By Peter Nurse
Investing.com — The dominant tech sector is set to power Wall Street higher, with Microsoft (NASDAQ:) and Google parent Alphabet (NASDAQ:) producing more healthy quarterly numbers after the close Tuesday. The U.K. is likely to introduce a new spending plan at the annual budget, while the Bank of Canada holds a policy-setting meeting. Additionally, crude weakens as U.S. stocks increase. Here’s what you need to know in financial markets on Wednesday, 27th October.
1. Tech giants continue to shine
Results from the tech giants, which have driven a lot of the substantial gains on Wall Street over the last year or so, continue to impress.
Fresh off Monday’s healthy data from Facebook (NASDAQ:), both Microsoft and Alphabet, the owner of Google, released strong quarterly numbers after the close Tuesday.
Software giant Microsoft beat expectations for its first quarter, boosted by strong revenue growth for Azure, the company’s flagship cloud-computing business.
The firm’s other business units – Windows software, the Teams messaging service and LinkedIn professional social networking platform – also put in positive performances.
Turning to Alphabet, its Google unit reported higher than expected third-quarter ad sales, rising 41% to $53.1 billion in the quarter. Demand for its services surged in the past year as the pandemic forced people to spend more time online, and these new habits have persisted.
The company’s quarterly profit was just short of $19 billion, marking a third-straight quarter of record profit.
2. U.K. budget to introduce new spending plan
U.K. Chancellor Rishi Sunak is set to unveil his latest annual budget later Wednesday, and is expected to loosen the purse strings as he tries to move the country away from the pandemic-induced downturn.
The U.K. Treasury has already stated, via email on Monday, that the public sector pay freeze will come to an end next year, citing a “solid economic recovery and encouraging signs in the labor market.”
While Sunak is set to keep a tight grip on the day-to-day spending by the various government departments, given the country’s massive budget deficit, he is also expected, at 1130 GMT, to announce a three-year spending plan to boost investment in public transport and skills training.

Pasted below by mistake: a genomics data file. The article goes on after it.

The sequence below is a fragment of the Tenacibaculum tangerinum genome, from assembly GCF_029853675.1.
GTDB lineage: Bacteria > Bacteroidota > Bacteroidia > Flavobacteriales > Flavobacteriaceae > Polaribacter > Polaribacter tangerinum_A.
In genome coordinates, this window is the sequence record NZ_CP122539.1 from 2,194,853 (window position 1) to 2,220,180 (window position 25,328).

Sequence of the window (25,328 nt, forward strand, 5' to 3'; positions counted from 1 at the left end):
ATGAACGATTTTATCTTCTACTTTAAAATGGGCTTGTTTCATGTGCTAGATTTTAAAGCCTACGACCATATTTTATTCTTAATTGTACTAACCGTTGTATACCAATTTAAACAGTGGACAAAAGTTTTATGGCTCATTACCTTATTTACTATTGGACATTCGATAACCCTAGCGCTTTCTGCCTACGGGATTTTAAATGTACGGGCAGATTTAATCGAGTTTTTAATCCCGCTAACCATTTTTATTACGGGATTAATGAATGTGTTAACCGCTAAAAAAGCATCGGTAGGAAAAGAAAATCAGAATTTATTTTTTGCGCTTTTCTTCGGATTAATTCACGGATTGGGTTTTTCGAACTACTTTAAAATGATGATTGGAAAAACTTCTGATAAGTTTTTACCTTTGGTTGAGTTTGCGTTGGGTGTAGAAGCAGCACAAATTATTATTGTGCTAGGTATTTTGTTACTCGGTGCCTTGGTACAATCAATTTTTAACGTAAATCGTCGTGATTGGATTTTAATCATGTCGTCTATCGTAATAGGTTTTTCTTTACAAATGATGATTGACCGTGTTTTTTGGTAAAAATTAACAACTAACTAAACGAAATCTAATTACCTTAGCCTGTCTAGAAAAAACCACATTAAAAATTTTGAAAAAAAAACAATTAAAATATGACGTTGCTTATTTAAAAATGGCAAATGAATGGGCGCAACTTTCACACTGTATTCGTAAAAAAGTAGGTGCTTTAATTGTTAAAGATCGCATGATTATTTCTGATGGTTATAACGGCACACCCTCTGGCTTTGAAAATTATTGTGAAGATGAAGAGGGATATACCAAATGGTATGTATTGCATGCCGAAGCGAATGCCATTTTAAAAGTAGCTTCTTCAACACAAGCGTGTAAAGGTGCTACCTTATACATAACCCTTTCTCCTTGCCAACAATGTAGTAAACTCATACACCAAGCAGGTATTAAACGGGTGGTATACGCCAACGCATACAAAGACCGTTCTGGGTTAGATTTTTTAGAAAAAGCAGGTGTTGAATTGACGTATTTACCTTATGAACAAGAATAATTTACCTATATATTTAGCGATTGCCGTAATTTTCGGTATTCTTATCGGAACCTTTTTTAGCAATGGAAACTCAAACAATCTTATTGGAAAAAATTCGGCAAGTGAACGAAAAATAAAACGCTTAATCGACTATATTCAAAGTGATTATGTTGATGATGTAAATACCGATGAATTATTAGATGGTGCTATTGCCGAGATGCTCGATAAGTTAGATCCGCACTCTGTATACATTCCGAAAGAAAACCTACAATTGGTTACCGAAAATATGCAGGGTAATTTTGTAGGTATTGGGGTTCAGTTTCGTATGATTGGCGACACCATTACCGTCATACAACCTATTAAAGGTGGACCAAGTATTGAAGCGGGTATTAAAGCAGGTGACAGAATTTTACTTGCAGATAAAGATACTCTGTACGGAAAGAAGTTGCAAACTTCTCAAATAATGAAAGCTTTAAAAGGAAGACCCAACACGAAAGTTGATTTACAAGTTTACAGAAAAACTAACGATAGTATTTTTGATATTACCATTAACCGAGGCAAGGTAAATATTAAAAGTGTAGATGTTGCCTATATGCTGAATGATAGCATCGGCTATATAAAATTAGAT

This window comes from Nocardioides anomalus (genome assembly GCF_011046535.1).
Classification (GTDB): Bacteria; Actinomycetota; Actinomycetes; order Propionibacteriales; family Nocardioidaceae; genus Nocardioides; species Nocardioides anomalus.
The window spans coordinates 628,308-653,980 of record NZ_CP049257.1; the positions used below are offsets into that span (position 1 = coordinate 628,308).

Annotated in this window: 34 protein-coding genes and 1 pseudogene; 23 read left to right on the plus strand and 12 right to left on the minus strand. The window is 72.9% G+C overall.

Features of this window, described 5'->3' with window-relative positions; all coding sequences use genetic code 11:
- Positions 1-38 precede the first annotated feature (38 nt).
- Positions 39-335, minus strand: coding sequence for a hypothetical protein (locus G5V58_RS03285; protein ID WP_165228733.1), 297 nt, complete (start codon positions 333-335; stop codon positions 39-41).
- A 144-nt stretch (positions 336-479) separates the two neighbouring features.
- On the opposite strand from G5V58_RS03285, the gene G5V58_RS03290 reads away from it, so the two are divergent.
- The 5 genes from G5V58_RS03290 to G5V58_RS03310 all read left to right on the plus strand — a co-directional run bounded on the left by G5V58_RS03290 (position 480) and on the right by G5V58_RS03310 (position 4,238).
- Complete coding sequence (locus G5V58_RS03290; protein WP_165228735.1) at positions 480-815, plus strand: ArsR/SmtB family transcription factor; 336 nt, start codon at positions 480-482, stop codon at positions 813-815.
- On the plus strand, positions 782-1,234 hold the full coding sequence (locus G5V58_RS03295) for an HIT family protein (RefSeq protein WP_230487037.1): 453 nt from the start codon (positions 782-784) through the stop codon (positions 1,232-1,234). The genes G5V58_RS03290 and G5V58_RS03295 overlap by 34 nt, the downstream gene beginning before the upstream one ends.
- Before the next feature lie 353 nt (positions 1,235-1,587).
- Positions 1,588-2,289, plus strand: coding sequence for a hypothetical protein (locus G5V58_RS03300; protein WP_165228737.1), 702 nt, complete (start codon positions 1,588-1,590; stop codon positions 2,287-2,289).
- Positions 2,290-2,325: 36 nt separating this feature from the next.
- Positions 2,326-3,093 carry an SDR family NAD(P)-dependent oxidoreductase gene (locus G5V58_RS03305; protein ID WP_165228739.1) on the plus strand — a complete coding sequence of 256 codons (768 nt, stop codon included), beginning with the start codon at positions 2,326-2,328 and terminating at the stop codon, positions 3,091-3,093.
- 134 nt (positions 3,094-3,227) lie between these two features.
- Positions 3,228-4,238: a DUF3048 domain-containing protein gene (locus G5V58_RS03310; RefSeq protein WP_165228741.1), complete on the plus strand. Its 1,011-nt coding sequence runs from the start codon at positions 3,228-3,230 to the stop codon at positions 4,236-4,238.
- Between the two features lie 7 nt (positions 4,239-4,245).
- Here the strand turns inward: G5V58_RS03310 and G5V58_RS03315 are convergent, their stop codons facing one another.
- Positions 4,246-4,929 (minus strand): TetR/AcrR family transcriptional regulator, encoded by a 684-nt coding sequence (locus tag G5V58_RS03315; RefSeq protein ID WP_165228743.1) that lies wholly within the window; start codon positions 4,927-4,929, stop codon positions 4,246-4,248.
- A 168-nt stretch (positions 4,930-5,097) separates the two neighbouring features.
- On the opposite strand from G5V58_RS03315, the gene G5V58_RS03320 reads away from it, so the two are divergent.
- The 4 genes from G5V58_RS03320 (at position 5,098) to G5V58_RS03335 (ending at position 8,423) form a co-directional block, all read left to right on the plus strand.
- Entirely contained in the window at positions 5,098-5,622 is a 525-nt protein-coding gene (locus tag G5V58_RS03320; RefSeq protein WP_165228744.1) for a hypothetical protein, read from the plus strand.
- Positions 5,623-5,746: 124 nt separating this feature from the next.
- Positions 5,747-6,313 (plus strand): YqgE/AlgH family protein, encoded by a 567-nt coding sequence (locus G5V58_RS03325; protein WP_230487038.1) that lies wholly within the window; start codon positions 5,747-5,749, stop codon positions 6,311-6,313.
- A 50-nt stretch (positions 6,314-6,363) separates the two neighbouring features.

This boost in spending is likely to be made possible by an upgrade of Britain’s growth forecasts, providing the government with extra room for manoeuver.
3. Stocks to edge lower; Earnings season continues
U.S. stocks are set to open marginally lower, retreating from record levels, with the focus on strong results from tech giants Microsoft and Alphabet (see above).
By 5:15 AM ET, were down 23 points, or 0.1%, were down 4 points, or 0.1%, and were effectively flat.
The blue-chip and the broad-based both closed at record highs the previous session, helped by a broadly positive earnings season.
So far roughly 30% of the S&P 500 has reported earnings. Of these companies, 82% have topped earnings expectations and 80% have exceeded revenue estimates.
The tech sector takes a rest Wednesday, but there are results due from the likes of Coca-Cola (NYSE:), McDonald’s (NYSE:), Boeing (NYSE:), General Motors (NYSE:) and Harley-Davidson (NYSE:) before the market opens.
4. Bank of Canada to continue to taper
The Bank of Canada holds its latest later Wednesday, and is widely expected to continue reducing its weekly government bond purchases, reining in the quantitative easing program that has supported the country’s financial system since the start of the pandemic.
This would be the fourth time over the past year the central bank has rolled back this program, feeding expectations that it will start increasing interest rates as soon as next year.
The markets are pricing in four rate hikes next year as inflation has climbed well above the Bank of Canada’s 1%-to-3% control range.
5. Crude slips as U.S. inventories grow
Oil prices weakened Wednesday after oil stockpiles rose more than expected last week, suggesting stagnating demand in the world’s largest oil consumer.
By 5:15 AM ET, U.S. crude futures were down 1.7% at $83.22 a barrel and futures dropped 1.3% at $84.53 a barrel, both contracts retreating from recent multi-year highs.
Data released late Tuesday from the industry-funded showed that crude oil inventories rose 2.3 million barrels in the week ending Oct. 22, more than the expected 1.9 million-barrel gain.
Official data from the U.S. is due to be released later Wednesday.